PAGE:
Sales enablement helps unify the sales and marketing teams towards a common goal. Customer insights and data are freely shared between the two teams, which leads to streamlined messaging from all quarters of your company. With access to better quality data, tools and industry information, sales reps can perform their tasks more efficiently and build a stronger case for your product to the prospect. 

However, it is expensive. Good data and great people aren't cheap! Additionally, implementing sales enablement measures can be a challenge as it is a break from the norm in your organization, and requires additional effort from groups that don't see a clear 'what's in it for me. The process of sales enablement typically requires testing, training, learning, and implementing new tools and strategies, which requires dedicated and motivated monitoring, from someone deeply invested in the program's success. 

Why do you need both

Both approaches have their advantages and disadvantages. The effects of training are linear - you added a new training module, and you can measure the effect almost instantly. A new trainer - immediate effect. It is also a lot less expensive. It is, however, limited in its effect, and requires repetition when the change you're looking to bring about is a cultural one.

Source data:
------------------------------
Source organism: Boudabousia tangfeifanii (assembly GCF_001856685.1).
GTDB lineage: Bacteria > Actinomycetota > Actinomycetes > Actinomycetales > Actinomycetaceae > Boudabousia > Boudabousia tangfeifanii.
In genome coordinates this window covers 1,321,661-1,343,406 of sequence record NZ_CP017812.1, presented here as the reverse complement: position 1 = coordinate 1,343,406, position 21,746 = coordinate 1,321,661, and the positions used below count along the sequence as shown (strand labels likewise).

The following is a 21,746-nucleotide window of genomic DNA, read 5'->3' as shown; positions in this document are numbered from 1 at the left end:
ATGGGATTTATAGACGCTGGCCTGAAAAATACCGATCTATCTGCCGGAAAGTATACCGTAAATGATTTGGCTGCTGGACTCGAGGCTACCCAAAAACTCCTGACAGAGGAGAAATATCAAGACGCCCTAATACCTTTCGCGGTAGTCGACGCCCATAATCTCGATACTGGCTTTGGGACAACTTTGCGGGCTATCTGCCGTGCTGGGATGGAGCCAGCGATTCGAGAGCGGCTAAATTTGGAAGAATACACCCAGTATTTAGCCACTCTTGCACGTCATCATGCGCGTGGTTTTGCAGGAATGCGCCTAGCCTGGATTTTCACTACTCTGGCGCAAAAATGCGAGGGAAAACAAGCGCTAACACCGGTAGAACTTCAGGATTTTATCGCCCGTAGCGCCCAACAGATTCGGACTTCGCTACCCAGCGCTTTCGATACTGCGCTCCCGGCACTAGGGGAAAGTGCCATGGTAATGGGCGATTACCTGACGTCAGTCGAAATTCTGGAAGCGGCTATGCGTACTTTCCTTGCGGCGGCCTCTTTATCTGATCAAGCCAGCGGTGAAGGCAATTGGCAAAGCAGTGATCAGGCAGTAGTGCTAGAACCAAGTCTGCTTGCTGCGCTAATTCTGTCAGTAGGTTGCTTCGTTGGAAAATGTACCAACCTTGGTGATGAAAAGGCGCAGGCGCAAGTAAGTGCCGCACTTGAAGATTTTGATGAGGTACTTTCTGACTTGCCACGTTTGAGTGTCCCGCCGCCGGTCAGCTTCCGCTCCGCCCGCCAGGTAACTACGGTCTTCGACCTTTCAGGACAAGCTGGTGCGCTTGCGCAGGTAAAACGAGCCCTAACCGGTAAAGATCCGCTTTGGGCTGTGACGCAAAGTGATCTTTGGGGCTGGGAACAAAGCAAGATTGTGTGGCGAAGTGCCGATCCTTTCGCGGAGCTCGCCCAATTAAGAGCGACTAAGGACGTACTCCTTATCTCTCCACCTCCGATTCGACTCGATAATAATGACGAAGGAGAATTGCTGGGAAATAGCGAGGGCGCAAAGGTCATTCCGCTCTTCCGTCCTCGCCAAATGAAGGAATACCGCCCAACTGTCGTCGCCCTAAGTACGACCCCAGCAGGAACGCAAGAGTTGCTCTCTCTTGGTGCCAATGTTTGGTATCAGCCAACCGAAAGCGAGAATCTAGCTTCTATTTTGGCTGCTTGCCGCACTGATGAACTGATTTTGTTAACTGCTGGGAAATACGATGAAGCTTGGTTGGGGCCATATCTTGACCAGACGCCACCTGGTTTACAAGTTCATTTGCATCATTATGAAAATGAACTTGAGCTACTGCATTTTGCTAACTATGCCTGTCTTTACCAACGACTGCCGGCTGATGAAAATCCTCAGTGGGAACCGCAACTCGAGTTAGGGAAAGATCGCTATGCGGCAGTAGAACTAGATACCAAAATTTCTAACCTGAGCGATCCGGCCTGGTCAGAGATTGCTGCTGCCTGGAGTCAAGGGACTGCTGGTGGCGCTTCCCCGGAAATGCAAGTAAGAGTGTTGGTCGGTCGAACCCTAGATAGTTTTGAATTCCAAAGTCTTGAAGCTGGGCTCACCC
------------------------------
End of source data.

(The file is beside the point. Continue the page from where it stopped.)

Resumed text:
Sales enablement, on the other hand, is systemic. It involves buy-in from a larger group and a continued commitment from all parties involved. However, once you've set it in motion (and created the ecosystem that monitors progress), it brings you ever-increasing returns. 

No organization is the same, but in my experience, Sales Training and Sales Enablement when used together, make sales teams stronger. They are two sides of the same coin - different but complementary. Each amplifies the effect of the other. 

A strong enablement team is what allows the seller to sell. Sales training is what instils the behaviours that lead to better sales outcomes.  As selling and buying become more complex, you need help in navigating these changes for your teams by giving them the tools they need (sales training) and then making it very, very easy to apply them (sales enablement).  

I don't need to tell you that the world is changing and that disruption is the new norm. You see it every day. Sales were hard even when you were engaging with clients in-person, in the same time zone, with a clear understanding of the market, the competitive landscape, and your product. In the shifting sands of the SaaS landscape in a post-pandemic global marketplace, your team can use all the help and support you can get them.